The Associated Students Bicycle Improvements Keep Everyone Safe (A.S. BIKES) committee came under scrutiny at Wednesday night’s meeting of A.S. Legislative Council for using staff members to petition for funding to build a new bikepath.

A.S. Executive Director Don Daves-Rougeaux said he was concerned that two A.S. Bike Shop employees were used last Friday to collect signatures for a petition to fund the construction of the Broida Expressway, a bikepath that would run alongside Broida Hall. Daves-Rougeaux said the use of A.S. money to fund petitioning was outside of A.S. BIKES’s guidelines.

“It’s important to pay particular attention to the funding parameters designated in the bylaws of A.S. BIKES,” Daves-Rougeaux said.

Ed France, chair of A.S. BIKES, said the $100 used to send two employees out to gather signatures during the bike shop’s hours is a small issue in comparison to the efforts of the volunteers who worked over the last weekend to gather signatures.

“It is my and A.S. BIKES’s opinion that we were lobbying with A.S. BIKES funds, and were within the bylaws,” France said.

He said 20 volunteers, most of whom were members of the A.S. Environmental Affairs Board, gathered over 3,000 signatures last week for a petition to place a measure on the spring ballot to pass a $3 lock-in fee to fund the construction of the Broida Expressway.

Off-campus Representative Armand Vartanian voiced the general opinion of the council when he said the $100 used for the two employees’ wages on Friday was within the bylaws, and could be resolved easily.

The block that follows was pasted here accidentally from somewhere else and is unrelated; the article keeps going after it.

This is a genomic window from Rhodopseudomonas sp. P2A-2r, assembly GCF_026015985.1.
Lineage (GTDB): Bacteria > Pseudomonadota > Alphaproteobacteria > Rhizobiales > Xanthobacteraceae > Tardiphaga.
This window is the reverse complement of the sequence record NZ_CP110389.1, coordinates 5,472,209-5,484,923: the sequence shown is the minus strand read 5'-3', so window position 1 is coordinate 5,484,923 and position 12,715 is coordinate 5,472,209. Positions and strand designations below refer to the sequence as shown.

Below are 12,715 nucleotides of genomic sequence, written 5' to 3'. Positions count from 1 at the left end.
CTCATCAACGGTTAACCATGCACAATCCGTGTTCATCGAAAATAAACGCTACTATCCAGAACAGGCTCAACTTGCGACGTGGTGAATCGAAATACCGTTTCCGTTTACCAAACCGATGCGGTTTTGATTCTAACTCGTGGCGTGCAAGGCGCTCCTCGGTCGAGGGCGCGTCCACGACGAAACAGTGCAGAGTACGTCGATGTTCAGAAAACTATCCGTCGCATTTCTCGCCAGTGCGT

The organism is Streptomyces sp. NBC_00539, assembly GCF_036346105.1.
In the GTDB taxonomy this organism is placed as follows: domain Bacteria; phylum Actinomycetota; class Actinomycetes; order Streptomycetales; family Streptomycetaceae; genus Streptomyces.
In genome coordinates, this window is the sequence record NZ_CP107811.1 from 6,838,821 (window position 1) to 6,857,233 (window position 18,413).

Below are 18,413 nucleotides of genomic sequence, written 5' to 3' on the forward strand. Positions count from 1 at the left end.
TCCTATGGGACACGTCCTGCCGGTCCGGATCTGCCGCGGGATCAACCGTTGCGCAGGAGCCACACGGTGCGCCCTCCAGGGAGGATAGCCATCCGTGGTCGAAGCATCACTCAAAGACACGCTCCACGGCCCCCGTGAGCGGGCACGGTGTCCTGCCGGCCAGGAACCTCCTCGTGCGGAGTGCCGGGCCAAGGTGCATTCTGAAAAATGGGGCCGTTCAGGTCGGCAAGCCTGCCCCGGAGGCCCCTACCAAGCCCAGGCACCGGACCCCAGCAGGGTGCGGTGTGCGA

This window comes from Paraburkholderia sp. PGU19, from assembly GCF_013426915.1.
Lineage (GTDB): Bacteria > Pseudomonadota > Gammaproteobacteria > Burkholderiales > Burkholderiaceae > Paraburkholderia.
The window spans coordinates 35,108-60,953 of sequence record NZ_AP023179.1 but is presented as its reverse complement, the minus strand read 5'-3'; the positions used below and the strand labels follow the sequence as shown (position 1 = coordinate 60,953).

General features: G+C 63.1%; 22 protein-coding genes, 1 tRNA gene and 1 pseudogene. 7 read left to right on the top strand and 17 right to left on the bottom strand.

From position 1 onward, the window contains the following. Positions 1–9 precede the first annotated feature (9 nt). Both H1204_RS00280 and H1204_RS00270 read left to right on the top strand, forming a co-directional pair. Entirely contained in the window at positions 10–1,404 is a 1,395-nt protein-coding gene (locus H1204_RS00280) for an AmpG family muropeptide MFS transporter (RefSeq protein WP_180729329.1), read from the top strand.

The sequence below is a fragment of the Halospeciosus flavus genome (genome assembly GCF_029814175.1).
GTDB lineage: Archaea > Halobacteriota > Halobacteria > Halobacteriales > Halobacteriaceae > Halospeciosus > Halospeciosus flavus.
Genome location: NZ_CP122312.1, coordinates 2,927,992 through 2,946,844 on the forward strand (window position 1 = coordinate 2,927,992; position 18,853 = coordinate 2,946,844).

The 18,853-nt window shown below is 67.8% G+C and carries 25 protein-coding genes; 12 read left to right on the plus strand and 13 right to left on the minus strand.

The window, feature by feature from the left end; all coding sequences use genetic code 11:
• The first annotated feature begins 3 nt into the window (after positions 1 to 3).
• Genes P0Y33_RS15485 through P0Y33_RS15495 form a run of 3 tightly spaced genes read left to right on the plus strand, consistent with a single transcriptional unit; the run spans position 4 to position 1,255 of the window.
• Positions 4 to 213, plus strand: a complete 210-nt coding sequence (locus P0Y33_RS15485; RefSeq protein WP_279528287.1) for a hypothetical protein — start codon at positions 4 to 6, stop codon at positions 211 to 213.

“If spending the money is really a big problem, [A.S. BIKES] can pay back the $100,” Vartanian said. “The Broida Expressway is a huge deal. Our goal is to have it built by the end of the summer.”

A.S. Internal Vice President Denise Aceves ended the discussion, saying Daves-Rougeaux and A.S. BIKES should resolve the issue at a later meeting. Daves-Rougeaux said he would talk to France about the money later in the week.

“Ultimately, it is the prerogative of the council, but it is my job to bring it to your attention and to warn you that I think we’re walking shaky ground here,” Daves-Rougeaux said.

The council also continued its recent efforts to revise and clarify the A.S. legal code, and passed a bill authored by Off-campus Representative Ulises Gonzalez to update the A.S. Election Code. The bill made a few small changes in the code’s wording, and it struck a clause from the A.S. By-Laws that banned campaign advertising within 50 feet of a polling place because with the new online polling system, “there are no more polls,” Gonzalez said.

Gonzalez said the purpose of the bill was to streamline the By-Laws and remove some unclear and outdated wording, and that the election process will not be altered.

“The election committee wanted to make the By-Laws more inclusive,” Gonzalez said. “Everything’s going to be run the same way.”